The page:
Taxes

Aaron Judge Record Home Run Baseball Sells For $1.5 Million; IRS Collects

Aaron Judge hit his record-setting 62nd homer on October 4 during the second game of a doubleheader against the Texas Rangers at Globe Life Field in Arlington. A lucky Cory Youmans caught the ball in the left-field seats but decided to sell it. He turned down a private offer of $3 million for the ball last month and put it up for auction by Goldin Auctions, a process he chose to be fair and to give access to all. There were evidently steep auction costs of $250,000, making the tax home gain $1.25M.

Do taxes apply? You bet, the IRS gets a piece of just about everything. There was widespread tax chatter at the time the fan caught the ball that reporting the windfall the the IRS might not be required. A few months ago, some pegged the value at $700,000 or so, but no one was sure just how valuable it was. JP Cohen, president of the sports memorabilia company Memory Lane, told the New York Post the ball was worth at least $2 million.

Tax people have different views about taxing baseballs, but some people say that tax is due when you catch it. But it’s certainly taxable when you sell it for cash. after turning down $3M, the auction price was half that. Most people understand that selling for cash triggers tax, but having tax to pay when you catch a ball or find something seems harsh. Whether you find diamonds, gold bars or just about anything else, it’s taxable according to a famous tax case, Cesarini v. United States.

That case involved a man who bought a used piano for $15 and found $5,000 in cash inside. When the IRS said it was taxable income, Cesarini went to court to push back on Uncle Sam’s cash grab, but the IRS won. The IRS calls finds like this “treasure trove” and says you have to value it and declare it as income. So some people even have to sell their discovery to be able to pay the tax.

About the only way you can guarantee that a recovery is tax-free is if you recover your own property — something like art stolen and later recovered. If you can prove it’s yours and you are just getting it back, it should not be taxed. But even then, under the “tax benefit rule,” if you originally claimed a tax deduction for theft or loss of the property, you must include the value of the recovered property in your income when you get it back. And if the property has gone up in value in the interim, you get stuck with tax on the increased value.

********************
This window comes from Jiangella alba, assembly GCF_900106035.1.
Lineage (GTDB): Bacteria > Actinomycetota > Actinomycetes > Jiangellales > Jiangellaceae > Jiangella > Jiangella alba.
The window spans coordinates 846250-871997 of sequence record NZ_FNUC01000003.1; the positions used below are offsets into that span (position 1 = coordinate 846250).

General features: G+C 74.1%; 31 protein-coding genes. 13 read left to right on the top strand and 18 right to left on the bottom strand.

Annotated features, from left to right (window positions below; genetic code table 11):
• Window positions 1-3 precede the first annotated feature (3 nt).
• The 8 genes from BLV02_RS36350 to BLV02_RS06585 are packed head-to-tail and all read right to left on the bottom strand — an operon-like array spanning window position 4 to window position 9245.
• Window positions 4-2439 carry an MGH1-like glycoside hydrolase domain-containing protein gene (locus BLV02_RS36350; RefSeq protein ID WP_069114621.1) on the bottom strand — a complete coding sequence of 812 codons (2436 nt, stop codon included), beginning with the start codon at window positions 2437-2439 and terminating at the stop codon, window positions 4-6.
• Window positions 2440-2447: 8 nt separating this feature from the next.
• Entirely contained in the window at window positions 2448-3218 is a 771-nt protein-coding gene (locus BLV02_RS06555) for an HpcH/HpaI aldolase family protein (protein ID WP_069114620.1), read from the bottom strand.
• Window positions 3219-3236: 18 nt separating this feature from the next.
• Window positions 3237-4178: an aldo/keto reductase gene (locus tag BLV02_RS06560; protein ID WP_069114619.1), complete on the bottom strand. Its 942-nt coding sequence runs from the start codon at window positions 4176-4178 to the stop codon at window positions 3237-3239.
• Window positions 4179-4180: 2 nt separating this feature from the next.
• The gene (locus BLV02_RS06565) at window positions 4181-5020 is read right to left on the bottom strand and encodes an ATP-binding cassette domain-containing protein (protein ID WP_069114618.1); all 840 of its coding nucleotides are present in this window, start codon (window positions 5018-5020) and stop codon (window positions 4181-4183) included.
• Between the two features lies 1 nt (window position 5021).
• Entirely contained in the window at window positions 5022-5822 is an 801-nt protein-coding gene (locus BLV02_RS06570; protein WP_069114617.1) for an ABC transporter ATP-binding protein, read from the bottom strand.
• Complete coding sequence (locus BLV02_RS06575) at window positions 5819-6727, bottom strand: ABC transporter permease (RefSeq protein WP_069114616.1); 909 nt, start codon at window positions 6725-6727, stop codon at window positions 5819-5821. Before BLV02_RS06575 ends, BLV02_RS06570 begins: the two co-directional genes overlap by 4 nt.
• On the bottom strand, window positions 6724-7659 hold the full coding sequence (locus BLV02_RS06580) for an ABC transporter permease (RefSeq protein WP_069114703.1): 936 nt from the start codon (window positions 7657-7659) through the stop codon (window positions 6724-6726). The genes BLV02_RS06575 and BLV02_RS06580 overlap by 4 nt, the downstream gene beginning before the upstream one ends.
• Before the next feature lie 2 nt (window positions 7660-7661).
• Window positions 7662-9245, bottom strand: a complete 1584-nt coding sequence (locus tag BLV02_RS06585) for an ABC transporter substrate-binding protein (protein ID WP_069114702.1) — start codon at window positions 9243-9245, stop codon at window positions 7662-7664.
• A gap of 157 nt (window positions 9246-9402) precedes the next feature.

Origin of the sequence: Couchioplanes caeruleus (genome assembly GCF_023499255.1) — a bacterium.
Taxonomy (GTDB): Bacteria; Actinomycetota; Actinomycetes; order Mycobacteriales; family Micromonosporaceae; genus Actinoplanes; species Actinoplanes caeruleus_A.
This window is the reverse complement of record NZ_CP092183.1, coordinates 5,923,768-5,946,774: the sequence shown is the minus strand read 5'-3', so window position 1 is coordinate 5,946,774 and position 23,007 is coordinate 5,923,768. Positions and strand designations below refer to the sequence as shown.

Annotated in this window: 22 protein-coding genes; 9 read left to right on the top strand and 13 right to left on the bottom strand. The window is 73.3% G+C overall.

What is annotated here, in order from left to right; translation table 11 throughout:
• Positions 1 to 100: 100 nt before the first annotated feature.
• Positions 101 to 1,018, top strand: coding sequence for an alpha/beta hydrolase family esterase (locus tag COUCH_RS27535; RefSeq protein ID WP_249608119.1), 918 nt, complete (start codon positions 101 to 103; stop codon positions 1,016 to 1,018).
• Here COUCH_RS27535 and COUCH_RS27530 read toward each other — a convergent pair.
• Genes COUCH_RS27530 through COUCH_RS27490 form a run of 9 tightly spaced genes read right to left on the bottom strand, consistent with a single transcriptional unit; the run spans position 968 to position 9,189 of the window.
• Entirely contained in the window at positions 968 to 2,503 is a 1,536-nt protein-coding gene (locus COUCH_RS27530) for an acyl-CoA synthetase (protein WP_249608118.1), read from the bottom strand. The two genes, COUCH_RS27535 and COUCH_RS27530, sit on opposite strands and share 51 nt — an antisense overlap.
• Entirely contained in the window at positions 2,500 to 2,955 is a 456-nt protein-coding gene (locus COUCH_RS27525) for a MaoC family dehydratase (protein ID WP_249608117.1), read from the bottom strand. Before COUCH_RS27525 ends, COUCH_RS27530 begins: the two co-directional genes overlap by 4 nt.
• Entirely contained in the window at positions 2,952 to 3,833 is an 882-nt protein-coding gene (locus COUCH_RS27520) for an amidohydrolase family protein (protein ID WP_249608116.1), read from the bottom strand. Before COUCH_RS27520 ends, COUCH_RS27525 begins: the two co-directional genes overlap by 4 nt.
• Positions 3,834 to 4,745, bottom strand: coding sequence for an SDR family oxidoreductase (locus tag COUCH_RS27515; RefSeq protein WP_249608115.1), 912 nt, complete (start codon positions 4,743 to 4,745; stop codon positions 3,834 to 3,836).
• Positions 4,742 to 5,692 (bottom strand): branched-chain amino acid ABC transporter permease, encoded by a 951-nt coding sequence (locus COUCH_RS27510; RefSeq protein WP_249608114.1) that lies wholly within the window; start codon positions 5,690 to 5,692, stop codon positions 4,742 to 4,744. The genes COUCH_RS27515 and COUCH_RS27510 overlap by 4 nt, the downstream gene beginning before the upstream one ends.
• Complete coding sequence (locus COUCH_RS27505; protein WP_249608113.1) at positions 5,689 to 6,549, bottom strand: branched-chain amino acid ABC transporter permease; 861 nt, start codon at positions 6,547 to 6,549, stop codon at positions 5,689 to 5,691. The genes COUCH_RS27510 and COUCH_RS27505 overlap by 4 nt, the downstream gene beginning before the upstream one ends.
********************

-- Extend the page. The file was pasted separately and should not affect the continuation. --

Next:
You might think that giving your find to charity would fix the tax problem neatly, but the IRS has an answer there, too. In fact, giving to charity can make the tax problem worse, as sometimes happens with prize money. You can decline a prize and avoid all taxes. But if you accept it and then donate it to charity, you can’t. Even if you immediately give it to charity, you can only claim charitable contributions only on part of your income, usually 60% of your “contribution base” — generally your adjusted gross income.

The limit is even lower (30%) for gifts to certain private non-operating foundations, veterans’ organizations, fraternal societies and nonprofit cemeteries. You can carry over excess charitable contribution deductions from one year to the next, and you have five years to use it up. In the meantime, though, you are paying tax on money you’ve given away. It’s another example of our complex tax laws, and the many tax traps you might encounter.

Swapping assets — or bartering — is taxable, says the IRS. Even swapping bitcoin or Ether is taxable now. Up until 2018, some people claimed that swapping coins was protected by Section 1031 of the tax code. Art and airplanes could also qualify. But in 2018 the tax code was amended to say “real estate only.” But in the end, the lucky fan who caught the Aaron Judge ball made it easy for the IRS: he sold it for cash.

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